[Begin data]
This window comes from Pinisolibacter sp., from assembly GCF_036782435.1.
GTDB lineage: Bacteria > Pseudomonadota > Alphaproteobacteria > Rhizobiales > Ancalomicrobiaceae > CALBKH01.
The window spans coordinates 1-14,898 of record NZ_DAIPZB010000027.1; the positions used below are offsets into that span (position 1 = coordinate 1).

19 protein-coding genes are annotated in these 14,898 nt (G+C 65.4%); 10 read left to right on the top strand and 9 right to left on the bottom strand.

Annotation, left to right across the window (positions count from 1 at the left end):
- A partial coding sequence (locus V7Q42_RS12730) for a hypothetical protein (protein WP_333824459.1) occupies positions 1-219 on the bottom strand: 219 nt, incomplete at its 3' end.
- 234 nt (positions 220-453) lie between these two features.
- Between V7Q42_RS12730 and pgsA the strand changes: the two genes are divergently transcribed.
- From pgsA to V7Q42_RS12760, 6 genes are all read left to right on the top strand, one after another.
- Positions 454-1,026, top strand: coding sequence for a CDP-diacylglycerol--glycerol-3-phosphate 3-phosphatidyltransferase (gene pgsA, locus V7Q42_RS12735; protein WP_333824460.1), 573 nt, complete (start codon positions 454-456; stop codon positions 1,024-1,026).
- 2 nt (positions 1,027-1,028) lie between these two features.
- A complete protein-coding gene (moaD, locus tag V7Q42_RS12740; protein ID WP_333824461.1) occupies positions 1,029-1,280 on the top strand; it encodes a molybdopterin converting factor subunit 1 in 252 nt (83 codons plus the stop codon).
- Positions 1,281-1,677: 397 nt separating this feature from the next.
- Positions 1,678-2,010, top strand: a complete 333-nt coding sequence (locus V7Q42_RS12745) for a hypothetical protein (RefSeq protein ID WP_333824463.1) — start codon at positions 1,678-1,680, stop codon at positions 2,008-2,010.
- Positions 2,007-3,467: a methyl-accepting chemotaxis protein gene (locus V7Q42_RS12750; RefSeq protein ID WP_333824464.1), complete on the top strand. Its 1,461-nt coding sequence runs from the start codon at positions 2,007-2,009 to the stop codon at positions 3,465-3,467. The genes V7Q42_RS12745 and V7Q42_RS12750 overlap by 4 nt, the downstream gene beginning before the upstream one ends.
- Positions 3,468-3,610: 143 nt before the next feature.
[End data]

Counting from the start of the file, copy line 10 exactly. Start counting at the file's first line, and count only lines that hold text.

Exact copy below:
- Positions 454-1,026, top strand: coding sequence for a CDP-diacylglycerol--glycerol-3-phosphate 3-phosphatidyltransferase (gene pgsA, locus V7Q42_RS12735; protein WP_333824460.1), 573 nt, complete (start codon positions 454-456; stop codon positions 1,024-1,026).